In a plan released today, Schwarzenegger's administration explained the necessity of exploring these draconian options.
"There are thousands of buildings and land parcels throughout California that represent billions of dollars of equity," the plan says, as quoted in a story in the London Times. "California's current fiscal crisis has prompted new ways of thinking about how the state can unlock some of this value."
The London Times reports that "State legislators have been considering selling San Quentin for years, with some proposals suggesting that it could fetch more than $1 billion."
The plan to sell the prison -- which opened in July 1852 -- is just another example of California's botched fiscal management. The state's budget problems are hardly new; they're just exacerbated by the economic crisis.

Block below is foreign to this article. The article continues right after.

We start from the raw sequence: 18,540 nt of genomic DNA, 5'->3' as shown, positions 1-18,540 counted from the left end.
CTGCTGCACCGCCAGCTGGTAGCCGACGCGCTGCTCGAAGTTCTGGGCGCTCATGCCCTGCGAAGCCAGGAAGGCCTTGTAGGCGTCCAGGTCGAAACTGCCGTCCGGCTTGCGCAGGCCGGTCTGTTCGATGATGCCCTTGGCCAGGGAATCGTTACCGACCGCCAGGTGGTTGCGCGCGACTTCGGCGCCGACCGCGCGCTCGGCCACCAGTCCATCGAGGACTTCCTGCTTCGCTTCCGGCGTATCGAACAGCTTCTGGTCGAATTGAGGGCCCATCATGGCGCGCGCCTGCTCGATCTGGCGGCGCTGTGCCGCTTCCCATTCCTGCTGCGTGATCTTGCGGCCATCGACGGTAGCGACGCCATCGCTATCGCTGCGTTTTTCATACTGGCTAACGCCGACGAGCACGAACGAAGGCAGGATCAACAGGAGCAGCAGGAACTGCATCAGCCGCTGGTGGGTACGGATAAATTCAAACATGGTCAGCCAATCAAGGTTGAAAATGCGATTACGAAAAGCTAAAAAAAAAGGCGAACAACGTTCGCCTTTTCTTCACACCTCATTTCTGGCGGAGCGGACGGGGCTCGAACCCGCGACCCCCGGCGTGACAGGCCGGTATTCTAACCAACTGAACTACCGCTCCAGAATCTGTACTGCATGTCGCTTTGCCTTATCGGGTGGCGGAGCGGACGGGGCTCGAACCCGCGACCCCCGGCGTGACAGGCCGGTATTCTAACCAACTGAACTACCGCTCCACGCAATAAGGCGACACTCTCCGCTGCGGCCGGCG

By selling with the real estate market the way it is now -- as opposed to the way it was a few years ago -- California will realize a fraction of the property's value in a normal market. Sure, it's a prime piece of real estate and would make a fantastic place for luxury condos, but how many developers are looking to take on that project right now?
The problems facing California's economy and state budget are exactly what makes this a horrible time to try to sell real estate. Could someone please tell the governor that the real estate market is weak right now?
Worst of all, selling San Quentin will also mean finding a new home for Scott Peterson.